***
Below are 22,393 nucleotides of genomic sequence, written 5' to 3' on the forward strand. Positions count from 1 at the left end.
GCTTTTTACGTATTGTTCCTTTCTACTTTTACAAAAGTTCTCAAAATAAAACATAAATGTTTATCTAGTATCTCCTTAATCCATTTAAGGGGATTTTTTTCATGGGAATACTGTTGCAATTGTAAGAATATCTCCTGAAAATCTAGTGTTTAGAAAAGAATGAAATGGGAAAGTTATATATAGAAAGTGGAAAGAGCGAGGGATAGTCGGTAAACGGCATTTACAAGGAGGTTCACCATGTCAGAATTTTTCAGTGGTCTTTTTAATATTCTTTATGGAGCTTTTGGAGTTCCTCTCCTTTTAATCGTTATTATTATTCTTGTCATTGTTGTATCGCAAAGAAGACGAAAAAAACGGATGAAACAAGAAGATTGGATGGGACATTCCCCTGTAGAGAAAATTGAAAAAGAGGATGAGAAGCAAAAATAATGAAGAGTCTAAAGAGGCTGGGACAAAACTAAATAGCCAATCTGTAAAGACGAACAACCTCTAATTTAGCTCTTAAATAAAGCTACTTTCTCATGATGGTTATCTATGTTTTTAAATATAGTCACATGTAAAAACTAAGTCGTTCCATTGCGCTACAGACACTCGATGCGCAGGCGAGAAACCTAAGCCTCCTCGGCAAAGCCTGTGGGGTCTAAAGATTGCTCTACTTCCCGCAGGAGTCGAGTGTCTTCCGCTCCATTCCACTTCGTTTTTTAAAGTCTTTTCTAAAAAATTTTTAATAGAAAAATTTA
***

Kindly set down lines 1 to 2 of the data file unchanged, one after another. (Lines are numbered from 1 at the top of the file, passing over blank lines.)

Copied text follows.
Below are 22,393 nucleotides of genomic sequence, written 5' to 3' on the forward strand. Positions count from 1 at the left end.
GCTTTTTACGTATTGTTCCTTTCTACTTTTACAAAAGTTCTCAAAATAAAACATAAATGTTTATCTAGTATCTCCTTAATCCATTTAAGGGGATTTTTTTCATGGGAATACTGTTGCAATTGTAAGAATATCTCCTGAAAATCTAGTGTTTAGAAAAGAATGAAATGGGAAAGTTATATATAGAAAGTGGAAAGAGCGAGGGATAGTCGGTAAACGGCATTTACAAGGAGGTTCACCATGTCAGAATTTTTCAGTGGTCTTTTTAATATTCTTTATGGAGCTTTTGGAGTTCCTCTCCTTTTAATCGTTATTATTATTCTTGTCATTGTTGTATCGCAAAGAAGACGAAAAAAACGGATGAAACAAGAAGATTGGATGGGACATTCCCCTGTAGAGAAAATTGAAAAAGAGGATGAGAAGCAAAAATAATGAAGAGTCTAAAGAGGCTGGGACAAAACTAAATAGCCAATCTGTAAAGACGAACAACCTCTAATTTAGCTCTTAAATAAAGCTACTTTCTCATGATGGTTATCTATGTTTTTAAATATAGTCACATGTAAAAACTAAGTCGTTCCATTGCGCTACAGACACTCGATGCGCAGGCGAGAAACCTAAGCCTCCTCGGCAAAGCCTGTGGGGTCTAAAGATTGCTCTACTTCCCGCAGGAGTCGAGTGTCTTCCGCTCCATTCCACTTCGTTTTTTAAAGTCTTTTCTAAAAAATTTTTAATAGAAAAATTTA